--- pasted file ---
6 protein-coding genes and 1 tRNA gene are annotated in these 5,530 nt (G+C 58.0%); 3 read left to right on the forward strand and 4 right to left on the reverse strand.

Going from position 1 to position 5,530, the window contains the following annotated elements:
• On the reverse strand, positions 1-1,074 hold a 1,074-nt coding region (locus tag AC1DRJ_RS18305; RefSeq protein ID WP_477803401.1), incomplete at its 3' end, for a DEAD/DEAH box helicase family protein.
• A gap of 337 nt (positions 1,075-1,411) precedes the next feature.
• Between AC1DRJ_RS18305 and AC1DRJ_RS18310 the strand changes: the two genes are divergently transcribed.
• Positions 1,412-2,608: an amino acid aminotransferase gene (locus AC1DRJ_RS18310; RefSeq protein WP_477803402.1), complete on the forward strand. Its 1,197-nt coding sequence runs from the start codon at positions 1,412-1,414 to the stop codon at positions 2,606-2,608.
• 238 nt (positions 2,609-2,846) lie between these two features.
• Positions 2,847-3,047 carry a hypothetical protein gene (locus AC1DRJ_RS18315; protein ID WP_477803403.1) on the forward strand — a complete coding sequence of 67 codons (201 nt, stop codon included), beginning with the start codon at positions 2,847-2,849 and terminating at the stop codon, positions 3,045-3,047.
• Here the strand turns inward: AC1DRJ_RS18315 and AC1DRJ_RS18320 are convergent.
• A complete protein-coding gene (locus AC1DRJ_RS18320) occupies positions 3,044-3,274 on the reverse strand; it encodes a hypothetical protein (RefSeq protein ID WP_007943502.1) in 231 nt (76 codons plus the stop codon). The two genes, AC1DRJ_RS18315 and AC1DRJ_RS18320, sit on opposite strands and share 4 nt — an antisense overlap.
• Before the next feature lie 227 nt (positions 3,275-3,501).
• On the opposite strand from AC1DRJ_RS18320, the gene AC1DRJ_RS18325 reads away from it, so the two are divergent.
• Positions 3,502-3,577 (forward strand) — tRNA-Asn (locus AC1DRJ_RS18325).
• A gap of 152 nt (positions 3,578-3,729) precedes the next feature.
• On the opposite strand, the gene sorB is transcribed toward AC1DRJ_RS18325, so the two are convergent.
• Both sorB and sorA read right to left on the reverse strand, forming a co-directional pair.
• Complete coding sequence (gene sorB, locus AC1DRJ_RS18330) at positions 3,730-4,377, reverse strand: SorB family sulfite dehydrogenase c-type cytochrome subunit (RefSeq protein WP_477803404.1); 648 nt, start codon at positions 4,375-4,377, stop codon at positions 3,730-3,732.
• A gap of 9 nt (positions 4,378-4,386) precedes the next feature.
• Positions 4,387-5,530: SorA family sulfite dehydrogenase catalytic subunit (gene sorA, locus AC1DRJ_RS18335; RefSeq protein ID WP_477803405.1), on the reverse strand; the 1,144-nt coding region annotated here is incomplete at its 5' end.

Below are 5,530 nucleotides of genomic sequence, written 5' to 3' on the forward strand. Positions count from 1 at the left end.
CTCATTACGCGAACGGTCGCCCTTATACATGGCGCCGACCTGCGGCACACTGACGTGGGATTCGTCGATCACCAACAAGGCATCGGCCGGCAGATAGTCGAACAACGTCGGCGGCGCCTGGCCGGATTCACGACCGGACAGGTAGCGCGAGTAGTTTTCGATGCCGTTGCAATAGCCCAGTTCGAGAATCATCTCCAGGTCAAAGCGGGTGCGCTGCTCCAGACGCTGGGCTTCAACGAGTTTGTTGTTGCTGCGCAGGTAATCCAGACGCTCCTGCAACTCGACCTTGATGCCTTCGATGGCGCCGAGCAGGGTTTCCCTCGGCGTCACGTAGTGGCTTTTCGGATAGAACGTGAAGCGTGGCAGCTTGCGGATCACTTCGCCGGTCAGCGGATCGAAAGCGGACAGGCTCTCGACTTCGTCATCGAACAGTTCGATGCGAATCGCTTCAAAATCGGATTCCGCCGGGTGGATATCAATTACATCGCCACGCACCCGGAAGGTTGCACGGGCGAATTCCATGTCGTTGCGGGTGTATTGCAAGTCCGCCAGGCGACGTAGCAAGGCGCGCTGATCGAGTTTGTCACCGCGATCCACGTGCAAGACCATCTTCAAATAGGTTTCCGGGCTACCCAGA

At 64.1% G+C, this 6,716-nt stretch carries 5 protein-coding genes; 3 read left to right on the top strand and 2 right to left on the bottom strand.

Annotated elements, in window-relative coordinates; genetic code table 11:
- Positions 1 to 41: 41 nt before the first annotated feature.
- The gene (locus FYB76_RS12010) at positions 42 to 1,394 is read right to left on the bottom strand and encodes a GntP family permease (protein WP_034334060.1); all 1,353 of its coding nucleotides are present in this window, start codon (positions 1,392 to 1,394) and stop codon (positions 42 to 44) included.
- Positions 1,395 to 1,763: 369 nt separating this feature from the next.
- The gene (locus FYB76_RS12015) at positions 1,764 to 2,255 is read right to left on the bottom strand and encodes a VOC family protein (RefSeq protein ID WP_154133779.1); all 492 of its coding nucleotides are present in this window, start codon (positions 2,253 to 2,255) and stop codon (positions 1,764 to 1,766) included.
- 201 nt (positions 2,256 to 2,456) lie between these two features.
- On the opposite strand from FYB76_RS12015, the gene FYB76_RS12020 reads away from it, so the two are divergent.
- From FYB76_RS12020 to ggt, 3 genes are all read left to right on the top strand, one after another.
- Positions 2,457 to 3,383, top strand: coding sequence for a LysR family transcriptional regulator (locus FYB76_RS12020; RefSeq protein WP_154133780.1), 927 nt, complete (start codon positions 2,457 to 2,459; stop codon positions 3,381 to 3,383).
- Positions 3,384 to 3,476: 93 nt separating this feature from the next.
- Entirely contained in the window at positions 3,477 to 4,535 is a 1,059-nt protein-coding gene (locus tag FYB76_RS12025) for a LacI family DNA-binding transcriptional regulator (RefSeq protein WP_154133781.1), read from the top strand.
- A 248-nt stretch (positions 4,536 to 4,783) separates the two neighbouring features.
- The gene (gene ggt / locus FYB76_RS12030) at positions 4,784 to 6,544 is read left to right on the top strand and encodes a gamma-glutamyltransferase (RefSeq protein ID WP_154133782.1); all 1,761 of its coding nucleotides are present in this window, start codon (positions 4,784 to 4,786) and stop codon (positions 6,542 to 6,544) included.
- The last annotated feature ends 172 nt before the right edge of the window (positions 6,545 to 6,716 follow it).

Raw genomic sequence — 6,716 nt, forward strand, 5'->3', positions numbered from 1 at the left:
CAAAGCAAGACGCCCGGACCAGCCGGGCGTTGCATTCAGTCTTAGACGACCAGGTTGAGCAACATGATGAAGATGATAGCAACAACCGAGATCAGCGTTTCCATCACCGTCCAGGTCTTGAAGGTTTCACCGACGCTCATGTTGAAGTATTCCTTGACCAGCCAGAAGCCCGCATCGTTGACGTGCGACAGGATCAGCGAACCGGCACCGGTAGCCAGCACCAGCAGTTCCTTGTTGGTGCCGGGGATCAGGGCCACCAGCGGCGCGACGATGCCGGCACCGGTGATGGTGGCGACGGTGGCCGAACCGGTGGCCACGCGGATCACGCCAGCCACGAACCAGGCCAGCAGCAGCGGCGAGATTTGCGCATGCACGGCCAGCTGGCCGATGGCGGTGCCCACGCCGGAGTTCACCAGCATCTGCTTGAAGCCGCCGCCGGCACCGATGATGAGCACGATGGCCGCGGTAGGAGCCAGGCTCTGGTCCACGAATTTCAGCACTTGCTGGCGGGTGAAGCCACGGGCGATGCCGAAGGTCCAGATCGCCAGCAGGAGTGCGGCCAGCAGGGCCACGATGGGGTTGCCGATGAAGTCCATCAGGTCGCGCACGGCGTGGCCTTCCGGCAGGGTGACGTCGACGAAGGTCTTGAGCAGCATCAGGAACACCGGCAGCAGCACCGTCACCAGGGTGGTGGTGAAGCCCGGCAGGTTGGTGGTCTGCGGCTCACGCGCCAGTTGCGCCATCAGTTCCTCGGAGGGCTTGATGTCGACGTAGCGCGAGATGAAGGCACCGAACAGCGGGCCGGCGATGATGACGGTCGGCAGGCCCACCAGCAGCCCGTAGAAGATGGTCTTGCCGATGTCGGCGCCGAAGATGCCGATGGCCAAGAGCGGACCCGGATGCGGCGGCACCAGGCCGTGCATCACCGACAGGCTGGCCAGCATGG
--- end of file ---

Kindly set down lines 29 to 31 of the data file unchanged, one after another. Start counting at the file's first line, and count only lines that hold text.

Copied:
- On the opposite strand from FYB76_RS12015, the gene FYB76_RS12020 reads away from it, so the two are divergent.
- From FYB76_RS12020 to ggt, 3 genes are all read left to right on the top strand, one after another.
- Positions 2,457 to 3,383, top strand: coding sequence for a LysR family transcriptional regulator (locus FYB76_RS12020; RefSeq protein WP_154133780.1), 927 nt, complete (start codon positions 2,457 to 2,459; stop codon positions 3,381 to 3,383).